I bleed black and gold, but Vanderbilt is not the only school that I support. I also have a soft spot in my heart for the University of Maryland.

I grew up in Baltimore, which is the furthest thing from a college town that you can get. Other than college lacrosse, college sports weren’t generally on my radar screen until a Middle School friend invited me to a Maryland basketball game. At Cole Field House, I got to see Walt “The Wizard” Williams’ Terps take on Rodney Rogers’ Wake Forest team. After that, I was hooked.

In those days, Maryland’s basketball program was recovering from the death of Len Bias and the ensuing scandal. Walt Williams’ decision to play for Maryland under then new coach Gary Williams was a tremendous boost. Progress continued with overachievers like Evers Burns and Kevin McLinton and momentum picked up with the addition of Johnny Rhodes and Exree Hipp in 1992. Joe Smith and Keith Booth arrived on campus the following year and Maryland basketball was off and running.

Cole Field House was replaced as the home of the Maryland basketball in 2002. Now it’s being reinvented as the “Nation’s Premier Athletic Performance Facility” according to promotional material. The $155 million project is being led by a $25 million gift by the founder and CEO of Under Armour, Kevin Plank. Plank is a former Terps football player and not surprisingly the signature feature of the project will be football facilities to be called the Terrapin Performance Center.

Last year, Under Armour and Maryland made news with the announcement of a 10-year partnership, which guarantees nearly $33 million in rights fees and athletic apparel to the school. As part of this deal, Under Armour created bold, Maryland-inspired uniforms for the University’s athletic teams, including this football uniform that pays homage to the 200th anniversary of the Battle of Baltimore at Fort McHenry and the Star Spangled Banner.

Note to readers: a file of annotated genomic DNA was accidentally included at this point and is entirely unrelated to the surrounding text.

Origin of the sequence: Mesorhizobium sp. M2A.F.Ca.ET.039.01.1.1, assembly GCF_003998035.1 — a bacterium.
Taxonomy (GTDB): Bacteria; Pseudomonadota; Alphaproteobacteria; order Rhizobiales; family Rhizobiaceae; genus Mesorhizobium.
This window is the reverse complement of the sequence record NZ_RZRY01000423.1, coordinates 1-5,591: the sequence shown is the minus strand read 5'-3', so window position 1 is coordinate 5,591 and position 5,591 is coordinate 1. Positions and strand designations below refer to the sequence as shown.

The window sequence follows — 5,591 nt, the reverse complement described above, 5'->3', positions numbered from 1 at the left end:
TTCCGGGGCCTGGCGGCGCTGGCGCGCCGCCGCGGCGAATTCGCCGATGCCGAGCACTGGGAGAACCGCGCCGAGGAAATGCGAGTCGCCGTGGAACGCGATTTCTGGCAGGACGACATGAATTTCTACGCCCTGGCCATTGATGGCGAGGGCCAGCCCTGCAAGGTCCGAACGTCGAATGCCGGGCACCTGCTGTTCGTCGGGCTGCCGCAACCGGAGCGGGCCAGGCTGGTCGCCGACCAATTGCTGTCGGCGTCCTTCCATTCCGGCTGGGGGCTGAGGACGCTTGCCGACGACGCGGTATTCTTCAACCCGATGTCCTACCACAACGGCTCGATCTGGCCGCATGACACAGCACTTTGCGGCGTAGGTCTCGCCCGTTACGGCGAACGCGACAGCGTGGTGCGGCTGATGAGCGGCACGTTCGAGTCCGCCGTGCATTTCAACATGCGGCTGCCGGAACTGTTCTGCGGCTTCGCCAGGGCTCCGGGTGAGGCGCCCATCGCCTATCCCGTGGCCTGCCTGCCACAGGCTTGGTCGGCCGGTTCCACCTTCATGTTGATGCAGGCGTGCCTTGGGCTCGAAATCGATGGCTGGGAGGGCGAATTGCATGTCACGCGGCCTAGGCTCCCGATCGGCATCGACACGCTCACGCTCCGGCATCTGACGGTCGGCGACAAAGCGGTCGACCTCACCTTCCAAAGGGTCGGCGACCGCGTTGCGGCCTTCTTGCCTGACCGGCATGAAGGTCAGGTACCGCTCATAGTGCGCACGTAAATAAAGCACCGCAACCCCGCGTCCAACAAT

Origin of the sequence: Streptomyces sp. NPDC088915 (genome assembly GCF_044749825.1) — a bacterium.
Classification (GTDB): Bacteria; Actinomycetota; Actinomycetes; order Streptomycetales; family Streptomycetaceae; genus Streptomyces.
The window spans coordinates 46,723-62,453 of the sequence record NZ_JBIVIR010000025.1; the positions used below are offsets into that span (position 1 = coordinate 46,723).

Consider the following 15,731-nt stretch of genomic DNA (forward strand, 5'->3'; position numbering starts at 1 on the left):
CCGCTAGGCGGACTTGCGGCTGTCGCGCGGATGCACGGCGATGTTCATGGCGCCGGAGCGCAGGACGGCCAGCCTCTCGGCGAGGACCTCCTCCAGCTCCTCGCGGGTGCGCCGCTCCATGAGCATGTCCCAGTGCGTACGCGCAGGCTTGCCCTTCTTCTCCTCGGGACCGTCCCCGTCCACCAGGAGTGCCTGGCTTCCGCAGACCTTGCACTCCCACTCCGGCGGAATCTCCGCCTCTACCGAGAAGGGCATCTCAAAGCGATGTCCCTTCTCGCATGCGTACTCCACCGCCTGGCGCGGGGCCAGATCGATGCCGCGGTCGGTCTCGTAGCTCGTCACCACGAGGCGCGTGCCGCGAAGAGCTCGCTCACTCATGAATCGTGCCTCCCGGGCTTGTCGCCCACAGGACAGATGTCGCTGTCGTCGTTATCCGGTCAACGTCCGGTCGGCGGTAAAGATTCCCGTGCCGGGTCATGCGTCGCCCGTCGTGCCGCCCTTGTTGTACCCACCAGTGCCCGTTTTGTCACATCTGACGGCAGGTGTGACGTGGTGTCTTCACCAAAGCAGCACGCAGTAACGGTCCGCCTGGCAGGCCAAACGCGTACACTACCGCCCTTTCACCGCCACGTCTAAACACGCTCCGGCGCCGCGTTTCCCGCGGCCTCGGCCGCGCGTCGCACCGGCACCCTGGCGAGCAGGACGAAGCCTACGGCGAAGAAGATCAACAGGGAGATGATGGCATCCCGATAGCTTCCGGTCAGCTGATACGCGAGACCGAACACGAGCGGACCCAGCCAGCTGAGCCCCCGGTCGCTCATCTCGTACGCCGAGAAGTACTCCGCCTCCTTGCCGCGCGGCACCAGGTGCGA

The partnership between Under Armour and Maryland signifies a grander plan being carried out to emulate the University of Oregon. According to The New York Times:

Athletic departments throughout the country watched with envy in recent years as Phil Knight, a founder of Nike and an Oregon alumnus, donated hundreds of millions of dollars to help propel the Ducks from relative obscurity to the upper echelon of college sports.

“We are the University of Nike,” Oregon declared unapologetically. Now, 2,800 miles east, Maryland is positioning itself as the University of Under Armour, thanks to the founder and chief executive of Nike’s ascendant rival.

Under Armour also benefits mightily from its partnership with Maryland. The Maryland deal presents an opportunity to build brand value through:

  • Brand awareness – Building brand awareness leads to demand for Under Armour products.
  • New products – Under Armour uses Maryland athletes as part of its research-and-design process.
  • Revenue growth – Brand building boosts the bottom line.
  • New geography – Under Armour’s brand get increased exposure in Big Ten country.
  • New customer acquisition – Leveraging the brand into new products adds to the customer base.
  • Additional advertising and promotion – Exposure from football advertises and promotes the brand.
  • New demographics – Brand building leads to new demographics and new markets.
  • Enhanced trademark protection – Finally, (and perhaps most importantly), brand building strengthens trademark protection program.

Under Armour recently eclipsed Adidas to become the second-largest sports-apparel company in the country. Now it has its sights on Nike. Building brand value by means of its partnership with Maryland football will help Under Armour in its pursuit of its much larger rival.

Now if only the Vanderbilt football program could produce a player who could start a sports-apparel company to rival Nike and Under Armour …